Getting Answers: impacts if debt ceiling deal is not reached
SPRINGFIELD, MA (WGGB/WSHM) - The ongoing debt ceiling debate continues as President Joe Biden and House Speaker Kevin McCarthy prepare to meet Monday to try to strike a budget deal to avert an economic crisis.
“We want to continue to rely on Social Security as our main source of income. It allows us to do things like this at the Agawam Senior Center. It allows us to participate with grandchildren. It allows us to enjoy things like what the senior center has from bingo to other outings and we’re nervous that some of that is going to be impacted or at least delayed, which would be a real problem for us,” said Doug Freeman of Windsor, CT.
Almost 66 million Americans receive Social Security checks, including Joanne and Doug Freeman, who frequently visit the Agawam Senior Center. They told Western Mass News that they are concerned as uncertainty looms over the United States debt ceiling.
“We just hope that they’ll be able to come up with some conciliation’s on both sides to be able to make it so that all of the people that are affected with Social Security, we have veterans, there’s Medicare, and until you’re really in that situation, you don’t realize how important it is to keep these programs funded,” Freeman said.
A decision has to be made on whether to raise the debt limit by June 1, which is when the federal government could run out of cash to pay its bills, but Republicans in Congress want spending cuts in exchange for their support. If a deal is not reached, it could impact things like Social Security, 401Ks, and benefits for veterans.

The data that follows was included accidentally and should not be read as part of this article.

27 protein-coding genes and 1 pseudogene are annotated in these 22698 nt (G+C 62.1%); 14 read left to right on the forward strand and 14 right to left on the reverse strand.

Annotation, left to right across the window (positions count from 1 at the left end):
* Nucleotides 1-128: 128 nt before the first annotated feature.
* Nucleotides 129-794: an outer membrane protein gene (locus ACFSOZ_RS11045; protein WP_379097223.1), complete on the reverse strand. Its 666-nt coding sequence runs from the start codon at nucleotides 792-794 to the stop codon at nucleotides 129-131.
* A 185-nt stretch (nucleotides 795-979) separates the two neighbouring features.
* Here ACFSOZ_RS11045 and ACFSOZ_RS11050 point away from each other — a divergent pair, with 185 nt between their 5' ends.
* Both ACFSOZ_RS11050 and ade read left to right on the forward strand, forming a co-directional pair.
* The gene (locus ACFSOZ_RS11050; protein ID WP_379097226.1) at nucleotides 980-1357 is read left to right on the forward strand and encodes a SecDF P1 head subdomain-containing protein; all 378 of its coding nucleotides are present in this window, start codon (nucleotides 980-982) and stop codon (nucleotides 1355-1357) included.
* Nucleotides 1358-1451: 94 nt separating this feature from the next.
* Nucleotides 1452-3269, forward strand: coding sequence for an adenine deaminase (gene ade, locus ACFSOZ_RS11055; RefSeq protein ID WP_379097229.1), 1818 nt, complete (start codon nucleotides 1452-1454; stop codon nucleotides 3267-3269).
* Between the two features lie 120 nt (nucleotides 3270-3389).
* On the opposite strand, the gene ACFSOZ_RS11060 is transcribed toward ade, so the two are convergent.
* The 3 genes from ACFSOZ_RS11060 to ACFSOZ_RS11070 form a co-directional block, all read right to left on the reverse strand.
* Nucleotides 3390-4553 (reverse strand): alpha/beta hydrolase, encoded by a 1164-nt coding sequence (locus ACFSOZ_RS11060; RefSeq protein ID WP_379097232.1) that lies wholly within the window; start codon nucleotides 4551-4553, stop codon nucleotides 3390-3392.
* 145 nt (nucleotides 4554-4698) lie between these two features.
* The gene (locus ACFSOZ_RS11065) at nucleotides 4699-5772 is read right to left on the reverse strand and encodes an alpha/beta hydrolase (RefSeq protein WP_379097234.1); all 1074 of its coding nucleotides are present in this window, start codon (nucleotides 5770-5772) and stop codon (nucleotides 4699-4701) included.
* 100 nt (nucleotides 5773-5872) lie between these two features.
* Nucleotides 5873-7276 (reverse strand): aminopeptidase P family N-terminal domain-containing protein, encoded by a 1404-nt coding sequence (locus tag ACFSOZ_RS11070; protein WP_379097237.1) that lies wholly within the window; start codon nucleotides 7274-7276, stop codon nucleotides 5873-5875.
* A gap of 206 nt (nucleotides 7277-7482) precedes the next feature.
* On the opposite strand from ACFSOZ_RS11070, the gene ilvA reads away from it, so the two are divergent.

“Things like Social Security checks and various welfare payments, they all depend on the government being able to spend money, the military, so it’s a big problem, a big issue, and it needs to be resolved,” said AIC Economics Professor John Rogers.
The debt ceiling or limit sets the maximum amount of outstanding federal debt the United States government can take on. The United States currently has a limit of $31.4 trillion, which was reached earlier this year. Rogers told us he expects conversations to remain ongoing until the June 1 deadline, but he believes this issue will have a longer-term effect on the economy.
“Everyone is confident this will be resolved in the short run. I think it does raise the longer run issue of the government consistently spends more than it takes in,” Rogers added.
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